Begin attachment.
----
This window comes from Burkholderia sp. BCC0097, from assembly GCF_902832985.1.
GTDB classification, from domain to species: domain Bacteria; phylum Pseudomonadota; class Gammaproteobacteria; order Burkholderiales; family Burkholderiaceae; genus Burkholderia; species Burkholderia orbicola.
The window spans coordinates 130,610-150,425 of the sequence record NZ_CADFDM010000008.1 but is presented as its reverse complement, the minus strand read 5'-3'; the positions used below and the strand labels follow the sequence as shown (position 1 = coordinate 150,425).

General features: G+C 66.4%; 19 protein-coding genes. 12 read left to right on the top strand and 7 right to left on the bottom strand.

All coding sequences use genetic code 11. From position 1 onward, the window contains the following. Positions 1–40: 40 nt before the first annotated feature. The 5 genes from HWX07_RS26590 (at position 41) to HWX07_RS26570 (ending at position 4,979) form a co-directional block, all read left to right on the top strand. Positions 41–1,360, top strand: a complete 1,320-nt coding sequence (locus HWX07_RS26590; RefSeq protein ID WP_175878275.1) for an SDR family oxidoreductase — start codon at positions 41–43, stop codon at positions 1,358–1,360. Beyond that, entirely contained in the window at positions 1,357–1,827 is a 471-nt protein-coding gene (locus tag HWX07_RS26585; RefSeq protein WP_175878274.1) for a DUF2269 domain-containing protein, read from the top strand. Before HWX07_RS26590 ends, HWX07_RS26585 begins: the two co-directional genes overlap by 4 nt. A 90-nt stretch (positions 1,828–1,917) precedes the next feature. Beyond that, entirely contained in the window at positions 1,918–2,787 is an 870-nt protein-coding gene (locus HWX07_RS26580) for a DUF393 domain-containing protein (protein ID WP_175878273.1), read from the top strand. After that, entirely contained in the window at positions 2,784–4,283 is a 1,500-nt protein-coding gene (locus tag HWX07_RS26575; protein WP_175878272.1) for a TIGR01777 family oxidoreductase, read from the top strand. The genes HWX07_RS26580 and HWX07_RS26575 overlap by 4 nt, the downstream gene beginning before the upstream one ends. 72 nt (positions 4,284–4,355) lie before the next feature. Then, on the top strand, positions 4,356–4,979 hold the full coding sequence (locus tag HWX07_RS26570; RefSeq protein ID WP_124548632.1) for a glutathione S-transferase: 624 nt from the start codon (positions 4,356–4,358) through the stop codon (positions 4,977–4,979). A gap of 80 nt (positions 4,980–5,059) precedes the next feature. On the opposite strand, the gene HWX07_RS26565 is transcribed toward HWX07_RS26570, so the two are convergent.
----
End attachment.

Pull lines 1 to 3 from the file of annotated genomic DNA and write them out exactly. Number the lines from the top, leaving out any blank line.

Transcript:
This window comes from Burkholderia sp. BCC0097, from assembly GCF_902832985.1.
GTDB classification, from domain to species: domain Bacteria; phylum Pseudomonadota; class Gammaproteobacteria; order Burkholderiales; family Burkholderiaceae; genus Burkholderia; species Burkholderia orbicola.
The window spans coordinates 130,610-150,425 of the sequence record NZ_CADFDM010000008.1 but is presented as its reverse complement, the minus strand read 5'-3'; the positions used below and the strand labels follow the sequence as shown (position 1 = coordinate 150,425).